5 More formally, let $U(g_{doc_{i1}})$ and $U(g_{doc_{i2}})$ be the unique grams from $doc_{i1}$ and $doc_{i2}$ , so the intersection over the union is $s_{Jaccard(doc_{i1}, doc_{i2})} = \frac { U(g_{doc_{i1}}) \cap U(g_{doc_{i2}})}{ U(g_{doc_{i1}}) \cup U(g_{doc_{i2}})}$ .

6 The cosine of the angle between the two vectors is $s_{Cosine(doc_{i1}, doc_{i2})} = \frac {U(g_{doc_{i1}}) U(g_{doc_{i2}})}{\|U(g_{doc_{i1}})\|_2 \| U(g_{doc_{i2}})\|_2}$ , where $\|\cdot \|_2$ is the square root of the sum of the squared vector values $\left ( \sqrt {\sum (U(g_{doc_{i}})^2)}\right )$ .

7 $\bar {s}_i \in [0, 1]$ ; hence, $\lim \limits _{k \rightarrow \infty } 1-\bar {s}_i^k = 1$ , unless a participant has perfect recall, in which case both measures will equal one and they will receive a weight of $1$ regardless of the penalty (e.g., $1=1-(0.5\times (1-1)+ 0.5\times (1-1))^k$ ).

8 I explore in the Supplementary Material how varying k alters the underlying distribution of the sample used to estimate the weighted regression models. I also discuss potential solutions if statistical power is a concern for reducing the effective number of observations in the weighted sample. Finally, given the potential biases that result from weighting, I recommend weighting by attentiveness only when the full sample is representative of the intended target population.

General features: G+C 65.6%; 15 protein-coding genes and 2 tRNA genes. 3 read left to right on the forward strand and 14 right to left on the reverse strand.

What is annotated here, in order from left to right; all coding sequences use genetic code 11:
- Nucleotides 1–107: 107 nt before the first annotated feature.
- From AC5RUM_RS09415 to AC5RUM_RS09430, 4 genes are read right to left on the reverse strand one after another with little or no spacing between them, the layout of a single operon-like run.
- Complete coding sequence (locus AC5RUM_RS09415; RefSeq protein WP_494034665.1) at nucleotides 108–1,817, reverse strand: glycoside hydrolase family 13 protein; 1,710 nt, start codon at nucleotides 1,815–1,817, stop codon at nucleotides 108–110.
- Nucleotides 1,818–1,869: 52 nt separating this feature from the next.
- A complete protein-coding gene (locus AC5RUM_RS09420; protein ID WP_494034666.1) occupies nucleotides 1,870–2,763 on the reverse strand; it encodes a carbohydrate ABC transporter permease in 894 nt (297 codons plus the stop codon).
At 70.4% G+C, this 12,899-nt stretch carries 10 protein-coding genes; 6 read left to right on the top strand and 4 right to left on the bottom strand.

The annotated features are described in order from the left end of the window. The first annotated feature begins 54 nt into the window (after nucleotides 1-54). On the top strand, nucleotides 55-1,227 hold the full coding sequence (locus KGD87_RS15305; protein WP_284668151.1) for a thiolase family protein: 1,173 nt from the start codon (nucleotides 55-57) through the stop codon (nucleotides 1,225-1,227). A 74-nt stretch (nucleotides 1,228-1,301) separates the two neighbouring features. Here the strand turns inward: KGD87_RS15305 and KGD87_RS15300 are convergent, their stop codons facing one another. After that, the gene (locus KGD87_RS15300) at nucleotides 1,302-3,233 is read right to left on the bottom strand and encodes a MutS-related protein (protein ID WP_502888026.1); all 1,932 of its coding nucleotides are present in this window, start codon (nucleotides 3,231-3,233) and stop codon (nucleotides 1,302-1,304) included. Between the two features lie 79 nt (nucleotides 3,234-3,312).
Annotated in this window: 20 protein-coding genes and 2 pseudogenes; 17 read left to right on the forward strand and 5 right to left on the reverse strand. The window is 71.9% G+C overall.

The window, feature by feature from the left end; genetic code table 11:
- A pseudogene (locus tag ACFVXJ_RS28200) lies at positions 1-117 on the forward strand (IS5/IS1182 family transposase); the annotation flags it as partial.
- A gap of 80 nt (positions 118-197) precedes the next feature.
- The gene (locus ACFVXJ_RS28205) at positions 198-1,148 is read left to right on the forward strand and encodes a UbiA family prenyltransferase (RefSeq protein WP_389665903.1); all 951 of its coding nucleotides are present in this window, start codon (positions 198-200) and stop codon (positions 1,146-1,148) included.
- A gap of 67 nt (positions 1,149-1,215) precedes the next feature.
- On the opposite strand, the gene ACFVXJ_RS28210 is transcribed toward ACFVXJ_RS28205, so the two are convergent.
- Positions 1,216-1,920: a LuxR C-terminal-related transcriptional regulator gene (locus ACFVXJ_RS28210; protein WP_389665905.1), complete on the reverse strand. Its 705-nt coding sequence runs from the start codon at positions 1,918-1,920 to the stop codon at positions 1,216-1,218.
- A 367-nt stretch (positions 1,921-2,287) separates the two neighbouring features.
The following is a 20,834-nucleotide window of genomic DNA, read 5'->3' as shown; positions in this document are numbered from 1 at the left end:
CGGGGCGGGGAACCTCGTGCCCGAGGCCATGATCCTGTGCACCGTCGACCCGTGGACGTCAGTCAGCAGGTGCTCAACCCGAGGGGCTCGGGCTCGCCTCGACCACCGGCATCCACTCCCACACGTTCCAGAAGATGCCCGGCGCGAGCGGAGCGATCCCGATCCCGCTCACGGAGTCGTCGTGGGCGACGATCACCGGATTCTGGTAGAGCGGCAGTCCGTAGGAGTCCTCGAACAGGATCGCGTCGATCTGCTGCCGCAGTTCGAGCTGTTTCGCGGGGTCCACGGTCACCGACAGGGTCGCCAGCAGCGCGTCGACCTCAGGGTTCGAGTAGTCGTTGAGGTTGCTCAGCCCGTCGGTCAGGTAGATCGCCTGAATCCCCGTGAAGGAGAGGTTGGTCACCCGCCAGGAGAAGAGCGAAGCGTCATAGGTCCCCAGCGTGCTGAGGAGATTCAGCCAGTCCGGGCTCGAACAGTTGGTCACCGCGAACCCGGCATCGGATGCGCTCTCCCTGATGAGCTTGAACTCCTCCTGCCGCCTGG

9 I compare the cosine of the angle between the responses and prompts from Kane (Reference Kane2020) in a word embedding space, as well as in a two-dimensional space with the n-gram approach. The cosine distance similarity from the n-gram and word embeddings methods are highly related to each other ( $r=0.87$ ), as well as with the “correct” human answer ( $r=[0.74, 0.68]$ ). All correlations in the manuscript and Supplementary Material are reliable at $\alpha <0.05$ .

References

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Figure 0

Figure 1 Distribution for participants’ cosine similarity measures. Notes: The number of participants that answered the manipulation check and the outcome in Kane (2020) is $N=742$. The mean cosine similarity for the sample is represented by the vertical dotted line in this figure.

Figure 1

Figure 2 Similarity measures by whether respondents answered manipulation check “correctly.”

Figure 2

Figure 3 Marginal treatment effects by party identification, treatment category, and sample. Notes: The figure plots the marginal change in the predicted likelihood that respondents select the Trump news story given a shift from the “Control” treatment (biographical content) to either a “Disunited” or “United” news story by party identification. The mean marginal effects and their 95% confidence intervals are represented by the vertical lines. The full table of estimated coefficients from the three logistic regression models is provided in the Supplementary Material.

Figure 3

Figure 4 Distributions of average marginal treatment effects among respondents that likely received and did not receive the treatment by party identification. Notes: The figure plots the median marginal effects of respondents that likely received and did not receive the treatment. Each distribution consists of $100$ estimates of the LATE varying the threshold for “compliers.”